Various physico-chemical processes are affecting Alkali Polymer (AP) Flooding. Core floods can be performed to determine ranges for the parameters used in numerical models describing these processes. Because the parameters are uncertain, prior parameter ranges are introduced and the data is conditioned to observed data. It is challenging to determine posterior distributions of the various parameters as they need to be consistent with the different sets of data that are observed (e.g. pressures, oil and water production, chemical concentration at the outlet).
Here, we are applying Machine Learning in a Bayesian Framework to condition parameter ranges to a multitude of observed data.
To generate the response of the parameters, we used a numerical model and applied Latin Hypercube Sampling (2000 simulation runs) from the prior parameter ranges.
To ensure that sufficient parameter combinations of the model comply with various observed data, Machine Learning can be applied. After defining multiple Objective Functions (OF) covering the different observed data (here six different Objective Functions), we used the Random Forest algorithm to generate statistical models for each of the Objective Functions.
Next, parameter combinations which lead to results that are outside of the acceptance limit of the first Objective Function are rejected. Then, resampling is performed and the next Objective Function is applied until the last Objective Function is reached. To account for parameter interactions, the resulting parameter distributions are tested for the limits of all the Objective Functions.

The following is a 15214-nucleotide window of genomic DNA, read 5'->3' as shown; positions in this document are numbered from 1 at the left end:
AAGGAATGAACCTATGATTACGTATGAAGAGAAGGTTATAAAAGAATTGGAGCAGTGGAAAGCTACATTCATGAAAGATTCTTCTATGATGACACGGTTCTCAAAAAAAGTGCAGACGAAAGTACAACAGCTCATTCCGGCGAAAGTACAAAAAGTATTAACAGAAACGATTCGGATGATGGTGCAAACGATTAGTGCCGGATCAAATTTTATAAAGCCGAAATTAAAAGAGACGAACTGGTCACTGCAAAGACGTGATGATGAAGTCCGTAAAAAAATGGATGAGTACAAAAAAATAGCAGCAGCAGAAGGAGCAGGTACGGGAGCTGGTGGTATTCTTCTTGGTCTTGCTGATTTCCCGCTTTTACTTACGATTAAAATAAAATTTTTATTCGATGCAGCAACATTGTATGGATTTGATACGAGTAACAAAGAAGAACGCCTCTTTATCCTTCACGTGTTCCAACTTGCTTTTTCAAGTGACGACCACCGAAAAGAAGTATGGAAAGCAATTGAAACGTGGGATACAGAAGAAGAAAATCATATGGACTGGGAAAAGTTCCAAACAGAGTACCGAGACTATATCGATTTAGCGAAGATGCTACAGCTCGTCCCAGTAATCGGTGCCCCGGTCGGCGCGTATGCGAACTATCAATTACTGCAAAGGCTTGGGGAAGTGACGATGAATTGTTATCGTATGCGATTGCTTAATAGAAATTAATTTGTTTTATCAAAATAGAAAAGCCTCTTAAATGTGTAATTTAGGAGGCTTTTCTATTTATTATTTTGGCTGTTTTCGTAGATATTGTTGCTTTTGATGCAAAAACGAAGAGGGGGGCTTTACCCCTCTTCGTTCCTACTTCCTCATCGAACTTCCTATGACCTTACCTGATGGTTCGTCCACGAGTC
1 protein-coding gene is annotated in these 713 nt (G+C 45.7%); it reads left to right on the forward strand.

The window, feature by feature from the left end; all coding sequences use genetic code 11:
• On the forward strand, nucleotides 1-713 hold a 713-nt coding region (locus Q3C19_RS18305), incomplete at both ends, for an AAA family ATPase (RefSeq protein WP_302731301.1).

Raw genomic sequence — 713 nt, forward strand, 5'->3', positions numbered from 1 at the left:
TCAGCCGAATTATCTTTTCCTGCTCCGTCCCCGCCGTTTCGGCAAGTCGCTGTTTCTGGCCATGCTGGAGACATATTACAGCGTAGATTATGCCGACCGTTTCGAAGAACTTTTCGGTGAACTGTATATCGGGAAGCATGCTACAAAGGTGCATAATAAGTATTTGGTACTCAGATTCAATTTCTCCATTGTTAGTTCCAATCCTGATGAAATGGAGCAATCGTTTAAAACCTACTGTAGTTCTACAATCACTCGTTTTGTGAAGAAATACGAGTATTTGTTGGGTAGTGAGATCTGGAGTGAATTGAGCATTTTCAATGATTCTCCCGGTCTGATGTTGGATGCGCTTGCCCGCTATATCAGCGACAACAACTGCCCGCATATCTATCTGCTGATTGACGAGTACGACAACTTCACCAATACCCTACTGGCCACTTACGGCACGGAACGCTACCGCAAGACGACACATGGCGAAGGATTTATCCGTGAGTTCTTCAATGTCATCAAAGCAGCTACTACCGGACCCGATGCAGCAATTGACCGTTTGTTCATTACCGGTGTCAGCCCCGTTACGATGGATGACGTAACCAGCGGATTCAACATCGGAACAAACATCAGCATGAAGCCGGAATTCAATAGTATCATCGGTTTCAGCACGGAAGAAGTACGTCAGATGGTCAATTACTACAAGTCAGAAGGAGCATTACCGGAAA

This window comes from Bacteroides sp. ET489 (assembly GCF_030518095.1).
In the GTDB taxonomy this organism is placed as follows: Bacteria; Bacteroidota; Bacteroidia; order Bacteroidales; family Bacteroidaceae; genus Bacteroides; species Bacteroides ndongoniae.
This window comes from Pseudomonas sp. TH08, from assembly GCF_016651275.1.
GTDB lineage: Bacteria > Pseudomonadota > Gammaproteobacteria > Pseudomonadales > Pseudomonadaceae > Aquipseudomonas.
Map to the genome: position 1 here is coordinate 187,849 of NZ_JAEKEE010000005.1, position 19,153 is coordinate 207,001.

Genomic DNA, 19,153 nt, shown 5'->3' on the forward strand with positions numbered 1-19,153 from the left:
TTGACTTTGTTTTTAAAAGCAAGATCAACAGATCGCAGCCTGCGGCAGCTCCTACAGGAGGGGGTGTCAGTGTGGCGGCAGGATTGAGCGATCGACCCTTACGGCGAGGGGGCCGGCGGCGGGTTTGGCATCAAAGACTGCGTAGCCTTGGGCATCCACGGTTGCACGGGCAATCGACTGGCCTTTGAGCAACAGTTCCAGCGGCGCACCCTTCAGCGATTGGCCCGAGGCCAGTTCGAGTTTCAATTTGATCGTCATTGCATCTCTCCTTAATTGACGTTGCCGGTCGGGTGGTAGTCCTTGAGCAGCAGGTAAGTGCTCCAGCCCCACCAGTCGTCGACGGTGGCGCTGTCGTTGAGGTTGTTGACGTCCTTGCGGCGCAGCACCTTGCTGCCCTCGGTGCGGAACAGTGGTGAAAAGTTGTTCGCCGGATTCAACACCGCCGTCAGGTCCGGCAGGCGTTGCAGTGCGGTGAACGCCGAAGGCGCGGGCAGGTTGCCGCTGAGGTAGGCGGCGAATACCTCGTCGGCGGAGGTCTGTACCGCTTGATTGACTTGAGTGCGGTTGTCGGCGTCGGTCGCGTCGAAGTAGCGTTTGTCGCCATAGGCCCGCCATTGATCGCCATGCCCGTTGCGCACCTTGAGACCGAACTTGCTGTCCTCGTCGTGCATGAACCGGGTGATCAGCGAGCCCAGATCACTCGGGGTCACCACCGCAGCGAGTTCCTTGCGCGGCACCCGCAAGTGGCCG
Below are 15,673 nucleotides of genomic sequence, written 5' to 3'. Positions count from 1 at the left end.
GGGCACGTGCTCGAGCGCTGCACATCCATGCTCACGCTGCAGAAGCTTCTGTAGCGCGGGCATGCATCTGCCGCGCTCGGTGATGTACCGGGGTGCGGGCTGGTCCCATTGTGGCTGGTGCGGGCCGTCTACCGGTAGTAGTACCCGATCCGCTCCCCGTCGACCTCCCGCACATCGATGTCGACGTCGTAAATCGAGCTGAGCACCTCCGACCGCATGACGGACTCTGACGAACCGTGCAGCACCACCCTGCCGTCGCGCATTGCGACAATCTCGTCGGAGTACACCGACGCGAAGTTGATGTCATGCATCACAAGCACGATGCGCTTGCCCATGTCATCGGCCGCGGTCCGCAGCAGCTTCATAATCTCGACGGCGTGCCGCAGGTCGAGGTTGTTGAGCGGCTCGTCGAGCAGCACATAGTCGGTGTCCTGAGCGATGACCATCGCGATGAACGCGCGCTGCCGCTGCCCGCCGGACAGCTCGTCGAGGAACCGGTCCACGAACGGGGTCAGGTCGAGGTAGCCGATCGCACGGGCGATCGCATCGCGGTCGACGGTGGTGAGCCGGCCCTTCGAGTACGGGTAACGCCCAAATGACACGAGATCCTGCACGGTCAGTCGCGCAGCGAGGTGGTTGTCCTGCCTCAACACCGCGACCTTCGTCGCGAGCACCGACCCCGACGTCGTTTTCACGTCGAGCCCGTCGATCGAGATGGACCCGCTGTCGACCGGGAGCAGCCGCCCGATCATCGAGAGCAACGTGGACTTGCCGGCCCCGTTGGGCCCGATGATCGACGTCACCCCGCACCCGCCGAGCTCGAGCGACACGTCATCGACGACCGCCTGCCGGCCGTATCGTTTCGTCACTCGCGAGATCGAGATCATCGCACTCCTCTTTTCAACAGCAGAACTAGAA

The results show that posterior parameter distributions can be efficiently conditioned to the various sets of observed data. Insensitive parameter ranges are not modified as they are not influenced by the information from the observed data. This is crucial as insensitive parameters in history could become sensitive in the forecast if the production mechanism is changed.
The workflow introduced here can be applied for conditioning parameter ranges of field (re-)development projects to various observed data as well.
Objectives/Scope: A stable, single-well deconvolution algorithm has been introduced for well test analysis in the early 2000's, that allows to obtain information about the reservoir system not always available from individual flow periods, for example the presence of heterogeneities and boundaries. One issue, recognised but largely ignored, is that of uncertainty in well test analysis results and non-uniqueness of the interpretation model. In a previous paper (SPE 164870), we assessed these with a Monte Carlo approach, where multiple deconvolutions were performed over the ranges of expected uncertainties affecting the data (Monte Carlo deconvolution). Methods, Procedures, Process: In this paper, we use a nonlinear Bayesian regression model based on models of reservoir behaviour in order to make inferences about the interpretation model. This allows us to include uncertainty for the measurements which are usually contaminated with large observational errors. We combine the likelihood with flexible probability distributions for the inputs (priors), and we use Markov Chain Monte Carlo algorithms in order to approximate the probability distribution of the result (posterior). Results, Observations, Conclusions: We validate and illustrate the use of the algorithm by applying it to the same synthetic and field data sets as in SPE 164870, using a variety of tools to summarise and visualise the posterior distribution, and to carry out model selection. Novel/Additive Information: The approach used in this paper has several advantages over Monte Carlo deconvolution: (1) it gives access to meaningful system parameters associated with the flow behaviour in the reservoir; (2) it makes it possible to incorporate prior knowledge in order to exclude nonphysical results; and (3) it allows to quantify parameter uncertainty in a principled way by exploiting the advantages of the Bayesian approach.